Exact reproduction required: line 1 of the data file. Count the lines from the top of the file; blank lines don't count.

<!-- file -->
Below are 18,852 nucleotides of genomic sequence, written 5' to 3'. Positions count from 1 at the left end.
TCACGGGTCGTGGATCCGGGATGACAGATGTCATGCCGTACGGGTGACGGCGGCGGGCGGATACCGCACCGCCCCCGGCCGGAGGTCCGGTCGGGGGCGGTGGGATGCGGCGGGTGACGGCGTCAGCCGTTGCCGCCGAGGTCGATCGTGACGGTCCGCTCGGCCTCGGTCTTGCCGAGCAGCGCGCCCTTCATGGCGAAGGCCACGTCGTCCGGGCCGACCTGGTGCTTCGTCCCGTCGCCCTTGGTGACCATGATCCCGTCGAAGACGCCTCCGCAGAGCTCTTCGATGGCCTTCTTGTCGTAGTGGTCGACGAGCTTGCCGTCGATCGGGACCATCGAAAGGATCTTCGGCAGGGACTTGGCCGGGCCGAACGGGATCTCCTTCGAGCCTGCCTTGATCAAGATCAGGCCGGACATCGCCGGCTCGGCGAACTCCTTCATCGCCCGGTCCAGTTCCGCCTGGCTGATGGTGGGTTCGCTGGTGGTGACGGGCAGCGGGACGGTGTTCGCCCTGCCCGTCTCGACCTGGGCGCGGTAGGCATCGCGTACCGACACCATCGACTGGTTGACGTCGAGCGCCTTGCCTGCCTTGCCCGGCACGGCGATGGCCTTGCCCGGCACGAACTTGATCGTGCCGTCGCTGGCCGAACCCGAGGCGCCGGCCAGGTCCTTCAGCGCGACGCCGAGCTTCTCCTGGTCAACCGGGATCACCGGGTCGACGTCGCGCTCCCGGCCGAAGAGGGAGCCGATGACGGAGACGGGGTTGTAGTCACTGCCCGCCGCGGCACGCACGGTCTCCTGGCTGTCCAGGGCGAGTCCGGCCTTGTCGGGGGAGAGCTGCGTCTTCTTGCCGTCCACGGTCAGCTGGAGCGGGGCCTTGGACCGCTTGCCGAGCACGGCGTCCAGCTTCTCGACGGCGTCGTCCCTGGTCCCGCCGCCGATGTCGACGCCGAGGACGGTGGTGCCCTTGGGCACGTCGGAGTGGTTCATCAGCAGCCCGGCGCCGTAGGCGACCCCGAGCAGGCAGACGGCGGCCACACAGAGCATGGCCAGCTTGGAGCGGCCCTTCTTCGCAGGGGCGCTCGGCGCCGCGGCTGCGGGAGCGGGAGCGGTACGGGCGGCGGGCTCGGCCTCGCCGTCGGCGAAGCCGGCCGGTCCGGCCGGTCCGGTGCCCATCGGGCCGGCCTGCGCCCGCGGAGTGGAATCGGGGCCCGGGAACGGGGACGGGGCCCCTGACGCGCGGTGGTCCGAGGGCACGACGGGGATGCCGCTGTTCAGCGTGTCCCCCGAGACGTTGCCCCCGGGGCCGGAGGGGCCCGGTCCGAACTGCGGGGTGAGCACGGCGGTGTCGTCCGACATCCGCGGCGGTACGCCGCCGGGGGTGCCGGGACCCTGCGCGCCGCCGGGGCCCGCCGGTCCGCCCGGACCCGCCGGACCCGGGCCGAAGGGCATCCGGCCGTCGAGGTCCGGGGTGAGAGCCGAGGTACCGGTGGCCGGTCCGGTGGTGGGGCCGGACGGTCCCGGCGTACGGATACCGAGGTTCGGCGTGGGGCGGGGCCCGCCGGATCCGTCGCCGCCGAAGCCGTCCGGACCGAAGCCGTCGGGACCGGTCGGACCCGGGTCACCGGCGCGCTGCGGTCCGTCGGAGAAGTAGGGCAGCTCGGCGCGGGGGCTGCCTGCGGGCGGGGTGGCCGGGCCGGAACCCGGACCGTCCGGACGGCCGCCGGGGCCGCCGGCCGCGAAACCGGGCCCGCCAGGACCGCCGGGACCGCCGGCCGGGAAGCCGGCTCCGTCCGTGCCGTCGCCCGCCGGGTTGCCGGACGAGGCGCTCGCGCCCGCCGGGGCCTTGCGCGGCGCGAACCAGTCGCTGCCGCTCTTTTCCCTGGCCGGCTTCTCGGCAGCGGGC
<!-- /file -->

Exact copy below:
Below are 18,852 nucleotides of genomic sequence, written 5' to 3'. Positions count from 1 at the left end.